Common Zero Down Solar FAQS

Here are some common questions and general answers about solar financing. The below information reflects our experience with various solar lending partners and are broad generalizations. Each vendor will have specific terms and conditions that vary. Currently, Mosaic is our go to financing partner, but Dividend, EnerBank, and GreenSky are several other examples (we’ve worked with a few of these too!). You can also choose to work with a bank of your choice to procure a personal loan for your solar system.

Requirements vary by lender, but our financing partners typically require that the customer must own the home, be a U.S. citizen or permanent resident, and must complete the credit application and loan agreement.

During the pre-qualification process a soft credit inquiry will be conducted which will not affect your credit score. There are a number of terms and requirements that our lending partner reviews during the pre-qualification assessment, your credit score being just one of them. You may come across some solar installers with a defined credit score threshold, however, we don’t have a fixed criteria. Most lenders will want to see a minimum of 660 though. A “hard” credit check is only pulled once you sign an installation agreement and after any other contingencies are met (HOA being the main one).  

In general, most solar financing will cover solar equipment and system components, labor, general & administrative costs, and associated electrical work.

The short answer is yes. How much your utility bill amounts to will depend on how much of your electricity consumption is offset by the power your solar system generates. Unfortunately, there’s also no getting around those pesky administration and processing fees. 

No. With a lease, you never actually own the system and you are making monthly payments to “rent” the system from the installer. With the Zero Down option you are purchasing the system and financing it over time.

This is a great question to ask your installer when they review your financing options, no matter what type of loan you are looking at. Our financing partner, Mosaic, does not have prepayment penalties. 

If you move and sell your home before paying off the full amount of your solar financing, you should plan to have the loan paid off before transferring the home. Sometimes the loan can be transferred to the new homeowner, but in a majority of cases it’s best to pay off the loan and wrap it into the selling price. The great part about investing in solar is that studies (and our customers’ testimonies) show you can sell your home for a premium. According to Zillow’s 2019 study, homes in North Carolina saw a 4.8% average increase in value with solar. 

Whether or not a zero down solar loan is right for you really depends on your personal situation. Some of our customers find that the additional cost on the front side and the monthly interest is a turnoff for zero down solar financing. However, if you want to spread out the cost of the solar system over time, or you would simply rather keep your investments where they are, then a zero down scenario might be right for you! Don’t forget the power of a gut check when shopping for solar. If something sounds too good to be true or just doesn’t feel right it never hurts to get a second opinion (or quote)!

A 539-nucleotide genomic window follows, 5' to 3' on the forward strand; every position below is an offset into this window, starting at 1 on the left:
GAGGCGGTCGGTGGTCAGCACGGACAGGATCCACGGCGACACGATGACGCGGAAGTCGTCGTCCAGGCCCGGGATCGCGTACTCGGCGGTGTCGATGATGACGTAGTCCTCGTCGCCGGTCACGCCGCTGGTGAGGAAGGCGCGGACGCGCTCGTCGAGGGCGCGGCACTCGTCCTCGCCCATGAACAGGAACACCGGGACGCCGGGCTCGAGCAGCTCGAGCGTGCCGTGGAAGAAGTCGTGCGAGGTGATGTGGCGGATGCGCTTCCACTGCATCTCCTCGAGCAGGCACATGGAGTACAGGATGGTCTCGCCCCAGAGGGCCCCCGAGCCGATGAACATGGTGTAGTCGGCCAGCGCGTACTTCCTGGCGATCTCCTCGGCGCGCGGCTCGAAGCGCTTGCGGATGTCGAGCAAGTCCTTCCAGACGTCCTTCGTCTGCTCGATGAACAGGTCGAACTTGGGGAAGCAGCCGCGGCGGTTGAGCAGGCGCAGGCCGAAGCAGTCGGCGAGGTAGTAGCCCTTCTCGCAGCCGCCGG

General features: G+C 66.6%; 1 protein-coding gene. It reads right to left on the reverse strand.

The Truth Behind All Those Solar Ads

So what’s the deal with all these solar ads you’re seeing? Phrases like “$0 out of pocket”, “$0 down solar for homes that qualify”, or “no cost to go solar” are some of the variants you’ll see advertised. The truth is, they’re all just variations on the same option: the Zero Down Solar Loan. The majority of ads you see about $0 Cost Solar are designed for what is called ‘Lead Generation’, or simply to entice people to sign-up for more information. They aren’t all necessarily deceptive or wrong, but most of them also aren’t telling you the whole story. As we’ve highlighted here, Zero Down can be a great option for some, but here’s a couple of things to pay attention to when assessing how different companies advertise $0 Down solar:

ANYONE CAN GO SOLAR: there aren’t any special programs that determine who’s eligible for solar. As long as you own your home and roof, you would be eligible to go solar.  However, there are lots of reasons why you might or might not go solar. $0 Down financing is one of the options you have IF SOLAR IS A GOOD FIT. 

Most $0 Down loans are similar but solar quotes can be very different: Nearly all solar companies have a $0 Down option, but not all will help you understand what the difference is between $0 Down and your other financing options (including what the real costs of your system are). 

Look for the ‘details’ in the ad & the solar proposal: $0 Down has lots of variations and there are a lot of ways details are hidden from customers. Often you’ll miss ‘at install’ in small print because $0 Down or ‘No Cost’ was so large and enticing. Companies will also hide details like the energy escalation rate they used to calculate your solar savings, or add exciting promotions like ‘pay your power bill for a year’ and non-solar incentives (think smart thermostats, etc.) which make proposals look great but often aren’t fully truthful or ethical. 

Who are you doing business with? We always brand our advertisements with our name and contact info and we don’t purchase home solar leads from third parties. We want you to know from the second you learn about us who we are and what we’re about. A lot of $0 Down and No Cost solar ads are lead services that send your info to multiple companies. We think customers should get to choose who they do business with rather than companies choosing if they want your business.

What's Next?

If you’re interested in going solar and weighing your options, our team of solar educators and designers are here to help. Reach out to let us know where you’re at on your solar journey!